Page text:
The essence of Mia

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Best female athlete of the past 40 years? Mia Hamm. And she was even better as a teammate, says Julie Foudy, left.

I would bet a fine dinner (without kids) and my left leg (just a kickstand anyway) that, upon learning she has been chosen as the No. 1 female athlete of the past 40 years, Mia Hamm will shake her head, smile sheepishly and say, with a hint of incredulity, "Really?! That cannot be true with all the great female athletes of this era."

And that is the essence of Mia. It is why she transcended sports. It is why she is so beloved. It is why I constantly thank her for providing the foundation for our national team and guiding our growth, and for giving girls around the globe hope that they, too, can wear a sports jersey, tear apart defenses and dominate with grace and a smile.

Everyone knows what Mia did as an athlete. You know about her successes and awards as the best female soccer player in the world. But it's her refreshingly sincere selflessness -- in everything she does -- that helped make her an icon.

The irony of it all, of course, is that Mia never wanted the attention. She just wanted to play. And she wanted to win. I mean, she REALLY wanted to win. When she was thrust into the spotlight in the late 1990s, she could have easily declined interviews, refused photo shoots, shied away from the media. Instead, and intuitively, without anyone ever telling her what had to be done, Mia understood that women's soccer needed attention.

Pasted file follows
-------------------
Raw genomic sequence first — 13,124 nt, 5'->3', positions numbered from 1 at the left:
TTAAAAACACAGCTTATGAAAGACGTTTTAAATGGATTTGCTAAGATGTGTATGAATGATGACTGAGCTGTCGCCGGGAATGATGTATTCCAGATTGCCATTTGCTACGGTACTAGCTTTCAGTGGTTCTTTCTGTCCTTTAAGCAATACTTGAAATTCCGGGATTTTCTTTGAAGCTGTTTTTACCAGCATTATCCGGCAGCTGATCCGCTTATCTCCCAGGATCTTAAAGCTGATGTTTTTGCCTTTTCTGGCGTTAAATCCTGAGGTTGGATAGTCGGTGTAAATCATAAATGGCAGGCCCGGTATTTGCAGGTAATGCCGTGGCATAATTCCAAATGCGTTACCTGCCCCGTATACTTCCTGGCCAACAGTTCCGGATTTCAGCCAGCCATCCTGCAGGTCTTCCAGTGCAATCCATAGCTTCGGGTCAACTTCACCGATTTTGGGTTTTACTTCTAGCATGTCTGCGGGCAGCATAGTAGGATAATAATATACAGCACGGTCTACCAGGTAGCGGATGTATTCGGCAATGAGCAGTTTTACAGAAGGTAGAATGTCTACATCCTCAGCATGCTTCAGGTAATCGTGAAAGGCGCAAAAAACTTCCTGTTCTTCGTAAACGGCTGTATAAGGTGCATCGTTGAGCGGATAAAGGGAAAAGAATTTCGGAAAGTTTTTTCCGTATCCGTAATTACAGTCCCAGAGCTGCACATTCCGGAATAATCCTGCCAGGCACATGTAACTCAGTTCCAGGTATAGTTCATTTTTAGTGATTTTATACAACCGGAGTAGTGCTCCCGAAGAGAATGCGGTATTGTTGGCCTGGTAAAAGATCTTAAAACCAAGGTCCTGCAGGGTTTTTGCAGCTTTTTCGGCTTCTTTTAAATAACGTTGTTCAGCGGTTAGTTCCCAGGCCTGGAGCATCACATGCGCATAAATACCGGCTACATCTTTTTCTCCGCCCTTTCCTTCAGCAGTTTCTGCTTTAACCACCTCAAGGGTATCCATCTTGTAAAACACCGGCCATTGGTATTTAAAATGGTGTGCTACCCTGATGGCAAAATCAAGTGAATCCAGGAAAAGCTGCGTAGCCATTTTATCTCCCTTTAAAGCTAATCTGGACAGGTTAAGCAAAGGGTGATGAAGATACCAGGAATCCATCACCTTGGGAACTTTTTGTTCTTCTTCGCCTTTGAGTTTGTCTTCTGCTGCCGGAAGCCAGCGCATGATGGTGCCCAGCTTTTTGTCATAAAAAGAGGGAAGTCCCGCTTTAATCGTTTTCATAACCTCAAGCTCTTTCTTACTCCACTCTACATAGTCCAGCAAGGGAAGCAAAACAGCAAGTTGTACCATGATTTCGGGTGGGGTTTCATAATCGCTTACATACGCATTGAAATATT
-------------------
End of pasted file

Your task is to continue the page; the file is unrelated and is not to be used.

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Hamm could dazzle with her brilliance on the field and impress with her graciousness off it.

She understood that girls needed to see other girls playing sports. She understood that the popularity of soccer rested almost squarely upon her shoulders. Most of all, and perhaps most important to our team's success, she understood that it was about the group, not about her.

This unselfishness, her willingness to deflect and graciously thank others, is what I will always cherish the most when I think of Mia's many qualities. Because her way of doing things showed her teammates, along with millions of girls and boys and grown-ups, that success is about working your tail off, motivating others to join you and celebrating others when the focus could be on you.

One of my favorite examples of Mia's insatiable quest for the greater good was before the 1999 Women's World Cup. When asked to do a magazine cover shoot, Mia said, "I would love to -- if I can do it with these four players, as well." And that's how five teammates ended up on the cover. (This kind of thing happened often.)

Whenever she accepted an award, Mia would spend the first 10 minutes thanking her teammates, family, coaches, friends, doctors, trainers, past teachers, etc., for helping her achieve success. She did it honestly and never for show. Mia's unwavering commitment to the group defined who we were as a team. She set the standard for all of us to follow.

Be strong, be tough, be competitive, be a family. Respect the game. Respect each other.

I know that I speak for all of my former teammates when I say that luck found us when we were given the opportunity to play alongside Mia and to watch her dominance from the front row. But I think I am most blessed to be able to call her a friend. (As we mention to her often, she is stuck with us for life.)

Mia, thanks for what you have done and continue to do to show the world why sports is so much more than just wins and losses. Thanks for showing young kids that they don't have to compromise who they are to find success. Thanks for being a constant reminder of the brilliant balance between competing and collaborating. Thanks for inspiring generations to come.

And thanks mostly, well ... for just being you.

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